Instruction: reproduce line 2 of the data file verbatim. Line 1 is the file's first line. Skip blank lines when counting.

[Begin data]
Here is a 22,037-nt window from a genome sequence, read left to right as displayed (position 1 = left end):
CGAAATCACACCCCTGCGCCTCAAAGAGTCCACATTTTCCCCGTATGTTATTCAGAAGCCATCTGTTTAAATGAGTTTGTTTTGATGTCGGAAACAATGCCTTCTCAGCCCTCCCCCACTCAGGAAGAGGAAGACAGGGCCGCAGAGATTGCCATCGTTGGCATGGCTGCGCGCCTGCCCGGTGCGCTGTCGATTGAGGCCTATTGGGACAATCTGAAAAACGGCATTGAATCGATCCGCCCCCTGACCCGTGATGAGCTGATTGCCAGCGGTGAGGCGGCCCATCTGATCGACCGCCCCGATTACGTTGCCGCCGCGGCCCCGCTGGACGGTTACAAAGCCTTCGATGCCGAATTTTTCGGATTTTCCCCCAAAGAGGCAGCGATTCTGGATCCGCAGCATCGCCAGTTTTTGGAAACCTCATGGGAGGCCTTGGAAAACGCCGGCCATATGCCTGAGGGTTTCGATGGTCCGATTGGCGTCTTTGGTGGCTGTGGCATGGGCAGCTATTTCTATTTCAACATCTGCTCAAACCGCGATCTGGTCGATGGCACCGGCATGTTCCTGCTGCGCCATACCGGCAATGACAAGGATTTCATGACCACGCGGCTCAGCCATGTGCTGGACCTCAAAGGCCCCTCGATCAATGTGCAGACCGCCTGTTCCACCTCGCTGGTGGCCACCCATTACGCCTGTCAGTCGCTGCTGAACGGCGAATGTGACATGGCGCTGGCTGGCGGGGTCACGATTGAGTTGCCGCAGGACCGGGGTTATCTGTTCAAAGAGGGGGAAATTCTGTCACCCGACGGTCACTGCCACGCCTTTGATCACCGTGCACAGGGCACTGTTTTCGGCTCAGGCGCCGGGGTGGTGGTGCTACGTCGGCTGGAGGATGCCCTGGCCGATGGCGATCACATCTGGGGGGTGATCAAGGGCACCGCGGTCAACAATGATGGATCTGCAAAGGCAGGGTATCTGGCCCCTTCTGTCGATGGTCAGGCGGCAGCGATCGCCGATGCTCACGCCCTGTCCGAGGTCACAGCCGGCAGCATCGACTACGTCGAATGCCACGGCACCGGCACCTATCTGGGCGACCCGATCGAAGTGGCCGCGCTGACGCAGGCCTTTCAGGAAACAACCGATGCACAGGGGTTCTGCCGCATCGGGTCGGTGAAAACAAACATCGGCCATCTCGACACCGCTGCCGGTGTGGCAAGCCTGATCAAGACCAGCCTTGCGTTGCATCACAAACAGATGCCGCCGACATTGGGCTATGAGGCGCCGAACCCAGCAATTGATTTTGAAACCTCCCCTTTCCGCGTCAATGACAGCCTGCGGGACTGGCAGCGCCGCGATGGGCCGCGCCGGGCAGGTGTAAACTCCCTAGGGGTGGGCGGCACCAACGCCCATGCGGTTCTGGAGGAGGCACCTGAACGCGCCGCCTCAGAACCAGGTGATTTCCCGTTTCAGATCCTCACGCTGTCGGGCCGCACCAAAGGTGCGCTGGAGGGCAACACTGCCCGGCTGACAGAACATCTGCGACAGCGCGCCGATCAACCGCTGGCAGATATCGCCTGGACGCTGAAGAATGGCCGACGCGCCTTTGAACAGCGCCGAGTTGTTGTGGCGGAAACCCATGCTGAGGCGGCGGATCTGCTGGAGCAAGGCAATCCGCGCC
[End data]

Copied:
CGAAATCACACCCCTGCGCCTCAAAGAGTCCACATTTTCCCCGTATGTTATTCAGAAGCCATCTGTTTAAATGAGTTTGTTTTGATGTCGGAAACAATGCCTTCTCAGCCCTCCCCCACTCAGGAAGAGGAAGACAGGGCCGCAGAGATTGCCATCGTTGGCATGGCTGCGCGCCTGCCCGGTGCGCTGTCGATTGAGGCCTATTGGGACAATCTGAAAAACGGCATTGAATCGATCCGCCCCCTGACCCGTGATGAGCTGATTGCCAGCGGTGAGGCGGCCCATCTGATCGACCGCCCCGATTACGTTGCCGCCGCGGCCCCGCTGGACGGTTACAAAGCCTTCGATGCCGAATTTTTCGGATTTTCCCCCAAAGAGGCAGCGATTCTGGATCCGCAGCATCGCCAGTTTTTGGAAACCTCATGGGAGGCCTTGGAAAACGCCGGCCATATGCCTGAGGGTTTCGATGGTCCGATTGGCGTCTTTGGTGGCTGTGGCATGGGCAGCTATTTCTATTTCAACATCTGCTCAAACCGCGATCTGGTCGATGGCACCGGCATGTTCCTGCTGCGCCATACCGGCAATGACAAGGATTTCATGACCACGCGGCTCAGCCATGTGCTGGACCTCAAAGGCCCCTCGATCAATGTGCAGACCGCCTGTTCCACCTCGCTGGTGGCCACCCATTACGCCTGTCAGTCGCTGCTGAACGGCGAATGTGACATGGCGCTGGCTGGCGGGGTCACGATTGAGTTGCCGCAGGACCGGGGTTATCTGTTCAAAGAGGGGGAAATTCTGTCACCCGACGGTCACTGCCACGCCTTTGATCACCGTGCACAGGGCACTGTTTTCGGCTCAGGCGCCGGGGTGGTGGTGCTACGTCGGCTGGAGGATGCCCTGGCCGATGGCGATCACATCTGGGGGGTGATCAAGGGCACCGCGGTCAACAATGATGGATCTGCAAAGGCAGGGTATCTGGCCCCTTCTGTCGATGGTCAGGCGGCAGCGATCGCCGATGCTCACGCCCTGTCCGAGGTCACAGCCGGCAGCATCGACTACGTCGAATGCCACGGCACCGGCACCTATCTGGGCGACCCGATCGAAGTGGCCGCGCTGACGCAGGCCTTTCAGGAAACAACCGATGCACAGGGGTTCTGCCGCATCGGGTCGGTGAAAACAAACATCGGCCATCTCGACACCGCTGCCGGTGTGGCAAGCCTGATCAAGACCAGCCTTGCGTTGCATCACAAACAGATGCCGCCGACATTGGGCTATGAGGCGCCGAACCCAGCAATTGATTTTGAAACCTCCCCTTTCCGCGTCAATGACAGCCTGCGGGACTGGCAGCGCCGCGATGGGCCGCGCCGGGCAGGTGTAAACTCCCTAGGGGTGGGCGGCACCAACGCCCATGCGGTTCTGGAGGAGGCACCTGAACGCGCCGCCTCAGAACCAGGTGATTTCCCGTTTCAGATCCTCACGCTGTCGGGCCGCACCAAAGGTGCGCTGGAGGGCAACACTGCCCGGCTGACAGAACATCTGCGACAGCGCGCCGATCAACCGCTGGCAGATATCGCCTGGACGCTGAAGAATGGCCGACGCGCCTTTGAACAGCGCCGAGTTGTTGTGGCGGAAACCCATGCTGAGGCGGCGGATCTGCTGGAGCAAGGCAATCCGCGCC